Re: Open HPSDR Hermes (14 bit ADC, EP3C25) Transceiver Card


Conrad, PA5Y
 

You are not painting an attractive picture Simon.

 

However when I get older and maintaining EME antennas gets too much for me.  I do always fancy 160 and 80m. Mainly because it appears to be challenging. I do plan to put up an EWE next winter just to get a feel for it. I’m not disinterested in the idea.

 

Conrad

 

From: main@SDR-Radio.groups.io <main@SDR-Radio.groups.io> On Behalf Of Simon Brown via groups.io
Sent: 25 February 2022 11:24
To: main@SDR-Radio.groups.io
Subject: Re: [SDR-Radio] Open HPSDR Hermes (14 bit ADC, EP3C25) Transceiver Card

 

Try listening in the 80m DX window in New England – AG1J uses a ~60 year-old SSB rig. Wide hardly starts to describe it, I think it’s a phasing exciter with obligatory after-burner.

 

Simon Brown, G4ELI

https://www.sdr-radio.com

 

From: main@SDR-Radio.groups.io <main@SDR-Radio.groups.io> On Behalf Of Conrad, PA5Y
Sent: 25 February 2022 09:56
To: main@SDR-Radio.groups.io
Subject: Re: [SDR-Radio] Open HPSDR Hermes (14 bit ADC, EP3C25) Transceiver Card

 

By clean I mean - can I hear anything of sufficient magnitude to disturb the noise floor anywhere in band, and hence inhibit my ability to receive signals close to the noise floor. The noise floor in a semi-rural location on 28, 50 and 70MHz is not particularly low so I do not feel that this is unreasonable. The biggest problem with the IC7300 is the AM noise bump at 20kHz and 130kHz which is only 60dB down on the carrier when running at 30W on 28MHz. This power level is typical when driving an amplifier.  When modulated with an SSB signal this occupies a considerable amount of bandwidth.  The close in PN -s only -120dBc/Hz at 1kHz and  -130dBc/Hz at 10kHz. The composite noise is -115kHz at 10kHz, this is not what I would consider clean, even close in. The K3S( and a few others) is far better in this respect although the PA has quite poor linearity, especially on 6m.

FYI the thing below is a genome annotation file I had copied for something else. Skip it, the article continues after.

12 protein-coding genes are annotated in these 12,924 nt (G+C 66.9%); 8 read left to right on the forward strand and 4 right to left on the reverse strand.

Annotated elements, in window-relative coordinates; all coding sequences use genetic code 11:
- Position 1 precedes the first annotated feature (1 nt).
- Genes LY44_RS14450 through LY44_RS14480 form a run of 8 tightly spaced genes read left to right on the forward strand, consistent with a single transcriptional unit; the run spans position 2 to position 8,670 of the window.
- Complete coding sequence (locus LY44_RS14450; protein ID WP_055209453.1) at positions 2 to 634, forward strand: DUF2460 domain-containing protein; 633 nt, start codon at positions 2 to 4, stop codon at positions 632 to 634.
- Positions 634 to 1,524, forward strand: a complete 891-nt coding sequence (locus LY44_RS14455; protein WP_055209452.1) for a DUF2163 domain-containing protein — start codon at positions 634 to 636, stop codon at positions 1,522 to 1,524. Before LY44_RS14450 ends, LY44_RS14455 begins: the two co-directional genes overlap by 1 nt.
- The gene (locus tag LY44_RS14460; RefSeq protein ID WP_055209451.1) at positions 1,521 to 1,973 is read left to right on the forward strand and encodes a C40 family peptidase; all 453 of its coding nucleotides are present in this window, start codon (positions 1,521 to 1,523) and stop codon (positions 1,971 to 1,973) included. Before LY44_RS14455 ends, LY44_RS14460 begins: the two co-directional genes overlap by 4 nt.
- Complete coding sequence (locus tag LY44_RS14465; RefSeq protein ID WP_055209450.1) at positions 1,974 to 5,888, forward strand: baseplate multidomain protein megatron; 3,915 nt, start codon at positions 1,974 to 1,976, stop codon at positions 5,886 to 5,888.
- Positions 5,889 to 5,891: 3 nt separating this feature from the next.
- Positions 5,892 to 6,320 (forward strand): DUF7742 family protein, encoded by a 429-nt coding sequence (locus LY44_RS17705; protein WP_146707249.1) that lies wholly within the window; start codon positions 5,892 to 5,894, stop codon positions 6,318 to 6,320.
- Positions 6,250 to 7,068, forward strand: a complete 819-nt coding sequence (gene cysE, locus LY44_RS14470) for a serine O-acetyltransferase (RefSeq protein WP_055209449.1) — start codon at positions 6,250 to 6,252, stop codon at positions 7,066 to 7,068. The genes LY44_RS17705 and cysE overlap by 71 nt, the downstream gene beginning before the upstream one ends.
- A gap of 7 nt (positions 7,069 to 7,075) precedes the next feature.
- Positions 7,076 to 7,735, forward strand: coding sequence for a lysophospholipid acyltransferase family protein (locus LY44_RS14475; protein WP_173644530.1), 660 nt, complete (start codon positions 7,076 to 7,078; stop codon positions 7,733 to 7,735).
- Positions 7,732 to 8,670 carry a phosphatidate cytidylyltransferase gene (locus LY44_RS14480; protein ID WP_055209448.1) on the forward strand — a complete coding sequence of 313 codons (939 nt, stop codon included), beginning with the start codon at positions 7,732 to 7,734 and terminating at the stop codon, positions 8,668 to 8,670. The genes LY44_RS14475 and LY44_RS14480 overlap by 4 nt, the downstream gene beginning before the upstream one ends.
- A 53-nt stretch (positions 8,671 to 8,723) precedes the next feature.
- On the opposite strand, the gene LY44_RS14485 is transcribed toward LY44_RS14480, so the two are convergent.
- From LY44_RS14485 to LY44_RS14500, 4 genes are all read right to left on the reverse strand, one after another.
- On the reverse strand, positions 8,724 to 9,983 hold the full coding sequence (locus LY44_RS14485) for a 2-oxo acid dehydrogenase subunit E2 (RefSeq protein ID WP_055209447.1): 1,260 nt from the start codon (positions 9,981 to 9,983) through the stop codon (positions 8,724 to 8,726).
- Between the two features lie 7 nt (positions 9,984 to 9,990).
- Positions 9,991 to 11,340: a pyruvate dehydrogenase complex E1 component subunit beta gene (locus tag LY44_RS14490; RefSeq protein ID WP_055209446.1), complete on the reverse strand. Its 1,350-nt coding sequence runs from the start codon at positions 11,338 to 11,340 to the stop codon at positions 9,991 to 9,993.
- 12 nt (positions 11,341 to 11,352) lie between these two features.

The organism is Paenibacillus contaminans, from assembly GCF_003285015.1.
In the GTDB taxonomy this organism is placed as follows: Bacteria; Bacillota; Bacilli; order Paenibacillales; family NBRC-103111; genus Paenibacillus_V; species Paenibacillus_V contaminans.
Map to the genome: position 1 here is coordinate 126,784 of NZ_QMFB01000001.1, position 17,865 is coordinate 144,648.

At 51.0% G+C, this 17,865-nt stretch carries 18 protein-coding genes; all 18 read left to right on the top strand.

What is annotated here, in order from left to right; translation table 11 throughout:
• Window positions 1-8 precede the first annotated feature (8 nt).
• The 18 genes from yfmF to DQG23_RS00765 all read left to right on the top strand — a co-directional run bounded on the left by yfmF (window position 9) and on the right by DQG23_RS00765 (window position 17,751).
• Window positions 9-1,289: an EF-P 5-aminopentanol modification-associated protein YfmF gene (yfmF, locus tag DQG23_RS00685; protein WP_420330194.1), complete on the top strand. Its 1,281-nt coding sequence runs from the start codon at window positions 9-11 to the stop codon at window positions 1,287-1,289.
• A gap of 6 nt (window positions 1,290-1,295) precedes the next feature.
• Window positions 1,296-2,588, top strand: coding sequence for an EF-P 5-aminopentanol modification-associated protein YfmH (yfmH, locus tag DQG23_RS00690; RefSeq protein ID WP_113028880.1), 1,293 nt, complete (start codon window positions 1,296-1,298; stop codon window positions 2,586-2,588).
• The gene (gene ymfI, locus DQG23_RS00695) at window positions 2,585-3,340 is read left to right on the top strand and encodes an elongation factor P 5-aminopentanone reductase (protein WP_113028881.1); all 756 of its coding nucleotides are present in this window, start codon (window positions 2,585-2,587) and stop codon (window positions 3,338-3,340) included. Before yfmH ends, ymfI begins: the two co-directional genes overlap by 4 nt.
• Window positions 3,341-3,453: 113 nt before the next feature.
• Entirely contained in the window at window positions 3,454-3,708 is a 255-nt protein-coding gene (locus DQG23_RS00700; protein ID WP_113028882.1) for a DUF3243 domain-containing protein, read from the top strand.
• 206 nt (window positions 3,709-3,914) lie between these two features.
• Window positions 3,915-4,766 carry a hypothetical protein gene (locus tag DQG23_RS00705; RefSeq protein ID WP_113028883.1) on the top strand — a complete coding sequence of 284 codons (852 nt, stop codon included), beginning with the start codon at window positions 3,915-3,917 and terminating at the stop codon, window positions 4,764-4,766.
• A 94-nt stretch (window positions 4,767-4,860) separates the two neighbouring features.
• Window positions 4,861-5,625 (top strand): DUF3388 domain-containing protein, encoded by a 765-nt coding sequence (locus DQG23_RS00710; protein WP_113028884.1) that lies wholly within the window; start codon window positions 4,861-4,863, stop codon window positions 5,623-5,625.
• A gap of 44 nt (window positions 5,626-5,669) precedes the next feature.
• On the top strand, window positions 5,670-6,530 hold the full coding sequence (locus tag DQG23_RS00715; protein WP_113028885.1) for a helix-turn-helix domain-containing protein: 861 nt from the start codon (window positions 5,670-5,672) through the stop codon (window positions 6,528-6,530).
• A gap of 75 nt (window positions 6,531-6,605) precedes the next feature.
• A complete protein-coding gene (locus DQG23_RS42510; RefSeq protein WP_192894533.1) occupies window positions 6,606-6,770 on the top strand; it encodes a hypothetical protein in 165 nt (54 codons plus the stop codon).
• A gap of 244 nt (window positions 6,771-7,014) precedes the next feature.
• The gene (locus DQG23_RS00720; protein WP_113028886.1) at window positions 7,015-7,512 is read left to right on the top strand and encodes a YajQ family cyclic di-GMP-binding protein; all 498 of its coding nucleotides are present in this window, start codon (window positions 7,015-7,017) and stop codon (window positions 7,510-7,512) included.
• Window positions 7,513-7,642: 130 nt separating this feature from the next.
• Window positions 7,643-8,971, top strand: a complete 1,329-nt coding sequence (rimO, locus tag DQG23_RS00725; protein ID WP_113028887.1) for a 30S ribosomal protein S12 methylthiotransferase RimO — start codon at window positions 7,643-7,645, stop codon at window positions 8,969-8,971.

The Hermes will do a much better job with any decent PA, even without pure signal. There are some spurs @ -65dBc which improve with a higher sample rate.  I have not checked these with the V2 firmware but I will do immediately I receive my Hermes from Apache.

 

I do not think that a transceiver at the IC-7300 price point has fixed pre-distortion. As you quite correctly say keeping it under control over temperature and voltage variation would be difficult. Also Icom would almost certainly have mentioned it in their advertising. What the IC7300 does well is manage audio overshoots by using a ‘look ahead’ algorithm. This is maybe where the impression of it having a clean TX comes from.

 

I think that the problem here is that so many transceivers are quite bad, so I can just about accept that the IC-7300 is less bad.

 

73

 

Conrad PA5Y

 

From: main@SDR-Radio.groups.io <main@SDR-Radio.groups.io> On Behalf Of jdow via groups.io
Sent: 25 February 2022 10:27
To: main@SDR-Radio.groups.io
Subject: Re: [SDR-Radio] Open HPSDR Hermes (14 bit ADC, EP3C25) Transceiver Card